Politico, Gamer, Sports crazed Fanatic, and mashed potato enthusiast.  I say lots of things and occasionally have good ideas.

The Sopranos Season Three Review

As we find ourselves in the midst of summer, with both games and the TV season in a cooling off period, I thought now would be the perfect time to cross off one of the biggest items on my TV backlog, The Sopranos.  Going through and watching the entire show for the first time I thought it was only fitting that I share my thoughts and experiences of this seminal show throughout the season.

The Sopranos third season is a force like nothing else I've watched, indeed in many ways it is the Sopranos take on the show about nothing.  By far the strongest, most stand-out episodes, are in essence a series of largely stand-alone installments.  The show shifts from what it did the first two seasons to deliver a series of stunning character portraits that in the end produced a breathtaking run of television.  

Season three's 13 episode run is in reality a series of smaller, bit-sized episodes with a lose connective tissue running through them all.  This season of the Sopranos is much more interested in focusing on who these people are and what they stand for.  It proceeds to deliver by providing some of the most illuminating and penetrating looks into Tony, Carmela, Melfi, and Meadow and A.J. This is a season all about the characters instead of a larger plot driven story, indeed the major mafia storyline happens almost entirely in the background of the show.

Yet, that said the Tony/Ralphie divide that is introduced here presents one of the most compelling looks into just how differently Tony views the world from many of his mob brethren. This is highlighted most spectacularly in arguably the seasons most stunning, brutal, and brilliant hour of TV, University.  

Depicting in startling light the chasm between Tony and Ralph, University ultimately puts them and their actions on the sidelines.  It is them reacting to the events, yet in their reactions we get illuminating looks into them. University is the story about three women. Meadow and her struggles with her roommate Caitlin at Columbia and the tale of Tracee, a young 19 year old who works at the Bada Bing. The struggles, turmoil, and conflicting tracks the three characters are on and how others respond to them, provides the episode a palpable sense of excitement, dread, and tension. Sad, shockingly brutal and with a very powerful current of melancholy to the whole thing, University may be among the darkest and most tragic hours of TV I've ever watched and its climax was a staggeringly bloody and vicious scene that left an impression long after the credits rolled.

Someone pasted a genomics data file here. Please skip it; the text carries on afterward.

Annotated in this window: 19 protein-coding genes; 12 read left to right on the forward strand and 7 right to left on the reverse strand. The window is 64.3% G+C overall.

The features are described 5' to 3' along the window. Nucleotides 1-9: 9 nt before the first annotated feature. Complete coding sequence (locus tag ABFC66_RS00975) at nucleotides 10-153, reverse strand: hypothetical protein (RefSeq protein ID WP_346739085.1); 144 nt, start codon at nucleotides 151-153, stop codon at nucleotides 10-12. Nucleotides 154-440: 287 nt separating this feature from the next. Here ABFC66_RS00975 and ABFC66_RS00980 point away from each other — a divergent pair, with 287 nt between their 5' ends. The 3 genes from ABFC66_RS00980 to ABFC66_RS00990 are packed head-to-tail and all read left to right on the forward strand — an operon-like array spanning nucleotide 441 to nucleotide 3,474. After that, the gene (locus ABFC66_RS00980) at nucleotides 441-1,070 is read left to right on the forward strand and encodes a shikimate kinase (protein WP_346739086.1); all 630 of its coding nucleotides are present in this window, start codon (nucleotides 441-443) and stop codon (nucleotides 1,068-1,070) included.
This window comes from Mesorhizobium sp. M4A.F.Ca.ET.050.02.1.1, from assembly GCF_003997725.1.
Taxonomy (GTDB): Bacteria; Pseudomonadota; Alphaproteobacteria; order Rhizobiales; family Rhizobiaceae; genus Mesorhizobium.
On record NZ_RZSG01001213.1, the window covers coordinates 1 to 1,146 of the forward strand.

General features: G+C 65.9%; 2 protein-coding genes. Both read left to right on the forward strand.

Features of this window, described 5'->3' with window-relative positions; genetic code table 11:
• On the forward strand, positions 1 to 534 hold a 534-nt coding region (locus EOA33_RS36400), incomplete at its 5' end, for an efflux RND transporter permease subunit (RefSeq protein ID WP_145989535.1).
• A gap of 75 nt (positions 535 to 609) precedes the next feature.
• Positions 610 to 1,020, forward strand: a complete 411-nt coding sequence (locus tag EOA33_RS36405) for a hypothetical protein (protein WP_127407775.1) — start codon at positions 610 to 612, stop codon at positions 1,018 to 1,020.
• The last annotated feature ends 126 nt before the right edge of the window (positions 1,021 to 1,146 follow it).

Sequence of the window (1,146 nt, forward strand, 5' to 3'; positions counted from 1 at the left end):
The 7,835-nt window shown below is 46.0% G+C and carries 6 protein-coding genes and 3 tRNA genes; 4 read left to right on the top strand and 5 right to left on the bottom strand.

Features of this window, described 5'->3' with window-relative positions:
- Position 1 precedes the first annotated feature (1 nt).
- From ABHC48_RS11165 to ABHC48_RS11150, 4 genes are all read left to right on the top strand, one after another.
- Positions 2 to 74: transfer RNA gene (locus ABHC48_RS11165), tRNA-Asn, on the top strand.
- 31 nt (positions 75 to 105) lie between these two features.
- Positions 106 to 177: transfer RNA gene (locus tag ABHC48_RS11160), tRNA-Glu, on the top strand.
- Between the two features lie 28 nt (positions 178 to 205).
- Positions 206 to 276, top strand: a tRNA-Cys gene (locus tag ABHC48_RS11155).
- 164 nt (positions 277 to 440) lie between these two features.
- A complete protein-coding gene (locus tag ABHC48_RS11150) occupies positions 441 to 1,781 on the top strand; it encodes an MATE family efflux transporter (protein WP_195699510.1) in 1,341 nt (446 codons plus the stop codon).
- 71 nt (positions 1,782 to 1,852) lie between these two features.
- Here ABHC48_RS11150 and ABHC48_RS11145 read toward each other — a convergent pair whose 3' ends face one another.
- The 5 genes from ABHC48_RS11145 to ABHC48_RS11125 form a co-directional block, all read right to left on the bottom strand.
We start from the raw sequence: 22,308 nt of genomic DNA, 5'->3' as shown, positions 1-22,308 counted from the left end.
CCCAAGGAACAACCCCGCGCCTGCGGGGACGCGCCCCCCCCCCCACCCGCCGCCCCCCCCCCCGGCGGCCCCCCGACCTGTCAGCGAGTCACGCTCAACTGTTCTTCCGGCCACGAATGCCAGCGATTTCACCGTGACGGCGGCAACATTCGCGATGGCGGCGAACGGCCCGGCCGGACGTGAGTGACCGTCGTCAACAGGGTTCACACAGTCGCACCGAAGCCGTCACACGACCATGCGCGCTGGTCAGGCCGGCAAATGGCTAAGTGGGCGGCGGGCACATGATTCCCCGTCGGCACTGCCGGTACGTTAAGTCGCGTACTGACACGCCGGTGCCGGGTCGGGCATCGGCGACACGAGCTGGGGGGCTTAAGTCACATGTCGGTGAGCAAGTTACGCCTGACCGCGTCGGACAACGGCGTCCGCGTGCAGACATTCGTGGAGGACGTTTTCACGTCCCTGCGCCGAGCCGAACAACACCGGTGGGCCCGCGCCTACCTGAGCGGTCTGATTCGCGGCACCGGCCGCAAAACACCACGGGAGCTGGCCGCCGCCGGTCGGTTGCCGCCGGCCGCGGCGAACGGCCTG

It is that climax that reveals wonders into who Tony and Ralph are and the two polar opposite worlds they inhabit. Ralph is the one who carries out the shocking beating to death of the young 19 year old girl and his blasé nature afterwards, just walking back to a party and making jokes to the other guys is in stark contrast to Tony. All episode long this girl has been seeking someone, anyone to help her out.  She went to Tony, but he never quite got the depth of her problems, but here, as she lay sprawled out on the snow of the Bada Bing parking lot, her story and how closely it could have been Tonys own daughter spills out, as Tony is consumed by rage, emotion, and deep despair.  Tony failed this girl, but its more then that, he is one of the only guys in that world that can truly see and sense the wrongs being committed.  That has any idea of the devastation that can be had.  His total breakdown in front of Melfi and Carmela during therapy to close out the episode shows just how much he sees the darkness in Ralph, the order of the mob life, and the total failure of himself to protect her. Tony's not a monster, he's far more complex then that, in fact in many ways he's one of the only people in his world to see the moral and ethical choice on a near constant basis. His refusal or inability to head down the moral path on a constant basis makes his story that much more of a tragedy. He can see the right thing to do, the good thing, but is incapable of doing so a majority of the time, or simply fails when he try's, yet he's not too far gone like Ralph or the others.

Indeed what makes season three of the Sopranos so odd, is the fact that it houses numerous of my favorite episodes of the shows run thus far, even as I struggle with its season long arcs.  Over half of the seasons episodes I've jotted down in my notes of my favorite Sopranos episodes, by far the most of any season at this point.  It has unquestionably my favorite and by far the most clever season premiere and presents breathtaking and powerful hours of story-telling and character development that rival anything else on TV.  Employee of the Month, University, He is Risen, The Telltale Moozadeli, and Pine Barrens to name a few are arguably the finest episodes thus far in the shows run.  Yet, as much as they define this season and believe me they are the defining moments of this season, they aren't the entirety and when the season is taken together it is less a cohesive story being told and more a collection of short stories and small moments patched together into a Frankenstein's monster of a season.  Disjointed, all over the place, with profound and staggering highs and tedious, wheel-spinning lows, the third season of the Sopranos is almost certainly the most real to world for all the pros and cons that come with that and despite it all delivers some of the best damn television I have ever seen.  

Weekly Wrap-Up August 7th, 2016

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